The first week of February found us sailing south towards the big smoke, Auckland. We stopped along the way at Kawau Island to visit our good friends Dick and Chris. Even though the hot tub was out of order we managed to have a great time. Then we sailed by downtown Auckland to the Upper Harbor and our ultimate destination, Westpark Marina. Which brings us pretty much up to date. We've been here about two months now and have another month or so to go before we're through. I won't go into detail here about the project but will say that it's a major refit. We've had to move off the boat and have been living aboard various boats in the marina.

Being back in civilization has had it's advantages. One is access to a lot of news regarding the Americas Cup. It's a pretty big deal here in New Zealand. If anyone is interested, I could pass along all of the scuttlebutt about developments in a future article.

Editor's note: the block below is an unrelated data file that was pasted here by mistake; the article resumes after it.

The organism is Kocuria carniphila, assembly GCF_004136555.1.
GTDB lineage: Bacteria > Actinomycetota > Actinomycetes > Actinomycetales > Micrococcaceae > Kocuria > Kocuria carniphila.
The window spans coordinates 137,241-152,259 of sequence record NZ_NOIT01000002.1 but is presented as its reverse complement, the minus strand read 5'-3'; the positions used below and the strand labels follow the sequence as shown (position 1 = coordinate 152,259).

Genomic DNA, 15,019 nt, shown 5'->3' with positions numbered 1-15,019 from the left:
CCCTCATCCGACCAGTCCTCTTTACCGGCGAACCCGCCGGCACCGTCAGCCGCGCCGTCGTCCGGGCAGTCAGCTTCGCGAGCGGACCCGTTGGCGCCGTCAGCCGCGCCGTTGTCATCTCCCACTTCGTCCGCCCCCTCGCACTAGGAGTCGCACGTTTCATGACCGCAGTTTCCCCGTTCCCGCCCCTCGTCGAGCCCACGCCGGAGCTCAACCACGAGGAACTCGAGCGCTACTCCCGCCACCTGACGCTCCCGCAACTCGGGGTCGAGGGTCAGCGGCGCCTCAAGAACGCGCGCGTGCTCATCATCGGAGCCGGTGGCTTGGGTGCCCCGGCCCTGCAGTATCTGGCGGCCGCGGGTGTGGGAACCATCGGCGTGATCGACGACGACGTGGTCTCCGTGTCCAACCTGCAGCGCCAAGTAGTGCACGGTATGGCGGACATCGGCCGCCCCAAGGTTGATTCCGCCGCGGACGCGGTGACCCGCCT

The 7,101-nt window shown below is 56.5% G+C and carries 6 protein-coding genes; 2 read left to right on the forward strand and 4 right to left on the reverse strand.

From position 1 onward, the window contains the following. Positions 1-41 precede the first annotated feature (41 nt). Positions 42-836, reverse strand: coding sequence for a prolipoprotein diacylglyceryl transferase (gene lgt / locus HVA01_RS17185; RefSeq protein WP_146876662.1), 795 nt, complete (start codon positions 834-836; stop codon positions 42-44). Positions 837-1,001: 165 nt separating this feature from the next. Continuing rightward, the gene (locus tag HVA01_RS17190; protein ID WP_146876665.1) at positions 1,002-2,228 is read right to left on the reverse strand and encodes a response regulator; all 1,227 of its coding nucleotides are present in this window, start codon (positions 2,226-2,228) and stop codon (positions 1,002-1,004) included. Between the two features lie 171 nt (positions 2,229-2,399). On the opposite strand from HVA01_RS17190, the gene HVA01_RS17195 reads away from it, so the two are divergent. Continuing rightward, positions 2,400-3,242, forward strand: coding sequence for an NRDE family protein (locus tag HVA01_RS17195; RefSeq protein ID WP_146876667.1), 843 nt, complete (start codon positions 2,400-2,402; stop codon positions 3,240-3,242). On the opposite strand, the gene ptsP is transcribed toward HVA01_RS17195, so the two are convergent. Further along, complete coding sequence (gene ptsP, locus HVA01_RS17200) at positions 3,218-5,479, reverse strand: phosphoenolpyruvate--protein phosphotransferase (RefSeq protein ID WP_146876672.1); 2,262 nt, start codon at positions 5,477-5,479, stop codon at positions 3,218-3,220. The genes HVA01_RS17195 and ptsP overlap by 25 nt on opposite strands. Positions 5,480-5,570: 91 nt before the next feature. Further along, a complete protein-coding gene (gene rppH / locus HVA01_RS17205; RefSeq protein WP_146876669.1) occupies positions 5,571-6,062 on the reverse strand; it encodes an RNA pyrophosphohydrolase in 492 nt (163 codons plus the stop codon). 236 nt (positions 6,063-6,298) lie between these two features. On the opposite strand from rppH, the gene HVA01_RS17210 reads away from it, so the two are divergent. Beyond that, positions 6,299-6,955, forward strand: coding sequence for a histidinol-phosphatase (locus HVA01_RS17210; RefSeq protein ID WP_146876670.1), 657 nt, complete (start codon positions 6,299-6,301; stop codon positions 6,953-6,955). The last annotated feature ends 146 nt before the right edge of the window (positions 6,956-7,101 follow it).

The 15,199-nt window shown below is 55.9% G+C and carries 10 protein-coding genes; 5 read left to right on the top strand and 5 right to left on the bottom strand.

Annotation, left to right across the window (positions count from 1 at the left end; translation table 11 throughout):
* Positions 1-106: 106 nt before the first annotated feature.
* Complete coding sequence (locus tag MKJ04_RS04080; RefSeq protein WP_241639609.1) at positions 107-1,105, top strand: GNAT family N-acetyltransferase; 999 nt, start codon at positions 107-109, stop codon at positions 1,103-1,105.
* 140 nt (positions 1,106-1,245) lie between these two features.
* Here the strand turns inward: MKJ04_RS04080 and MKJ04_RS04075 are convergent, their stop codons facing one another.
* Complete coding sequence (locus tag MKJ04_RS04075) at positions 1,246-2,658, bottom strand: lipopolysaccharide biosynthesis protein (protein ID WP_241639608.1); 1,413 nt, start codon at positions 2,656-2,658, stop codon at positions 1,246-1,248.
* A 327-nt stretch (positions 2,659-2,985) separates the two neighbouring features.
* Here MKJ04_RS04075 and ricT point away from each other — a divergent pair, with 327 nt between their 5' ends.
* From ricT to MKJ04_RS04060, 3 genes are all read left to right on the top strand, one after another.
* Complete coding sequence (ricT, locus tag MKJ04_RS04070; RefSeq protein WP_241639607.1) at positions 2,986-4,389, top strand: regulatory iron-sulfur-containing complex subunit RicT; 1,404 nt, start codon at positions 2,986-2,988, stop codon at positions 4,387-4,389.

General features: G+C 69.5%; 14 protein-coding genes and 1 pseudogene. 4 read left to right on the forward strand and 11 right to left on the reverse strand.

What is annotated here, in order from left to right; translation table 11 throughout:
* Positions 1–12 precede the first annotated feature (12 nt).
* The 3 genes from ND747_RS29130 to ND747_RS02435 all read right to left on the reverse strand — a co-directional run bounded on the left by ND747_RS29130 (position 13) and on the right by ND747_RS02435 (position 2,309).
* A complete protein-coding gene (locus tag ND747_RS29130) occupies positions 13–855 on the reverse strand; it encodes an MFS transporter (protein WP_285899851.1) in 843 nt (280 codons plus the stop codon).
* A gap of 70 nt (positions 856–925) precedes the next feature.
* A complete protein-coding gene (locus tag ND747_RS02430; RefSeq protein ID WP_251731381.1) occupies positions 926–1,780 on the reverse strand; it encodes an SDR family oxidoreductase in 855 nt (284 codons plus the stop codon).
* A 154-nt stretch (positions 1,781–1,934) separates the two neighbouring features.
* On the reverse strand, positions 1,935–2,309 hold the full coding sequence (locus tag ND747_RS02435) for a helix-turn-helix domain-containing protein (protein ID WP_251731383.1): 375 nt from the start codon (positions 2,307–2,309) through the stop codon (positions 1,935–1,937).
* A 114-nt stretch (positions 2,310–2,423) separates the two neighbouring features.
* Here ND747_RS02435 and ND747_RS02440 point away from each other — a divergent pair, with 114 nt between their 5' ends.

This article is long enough! I left out lots of detail from our cruising season. Oh, I just remembered. We timed our return to Musket Cove this past September to coincide with the Musket Cove Hobie Challenge held in conjunction with the Cruising Rally. We felt that we had to have the opportunity to defend our title from the previous year. There weren't as many teams this year but the competition was keen. We started the first race with somewhat of a handicap when one of the teams we raced against last year chained a drogue to the side stay of our boat! We made it into the finals and raced for the title against a cruising couple from Australia who had a lot of experience racing 16's. They beat us in the best two out of three races. It was great fun to be back on board a Hobie Cat once again and we didn't mind losing to a team with greater ability, but not without a fight!.

Many thanks to everyone who sent Christmas cards this year. And thanks for the Dallas Regatta and Mid-Americas T-shirts that were sent along with Billy. They have been much admired in this part of the world. We miss everyone back in Dallas.

Cheers for now....

Micheal and Trude
s/v "Vela Dare"
 




Cruising April 1997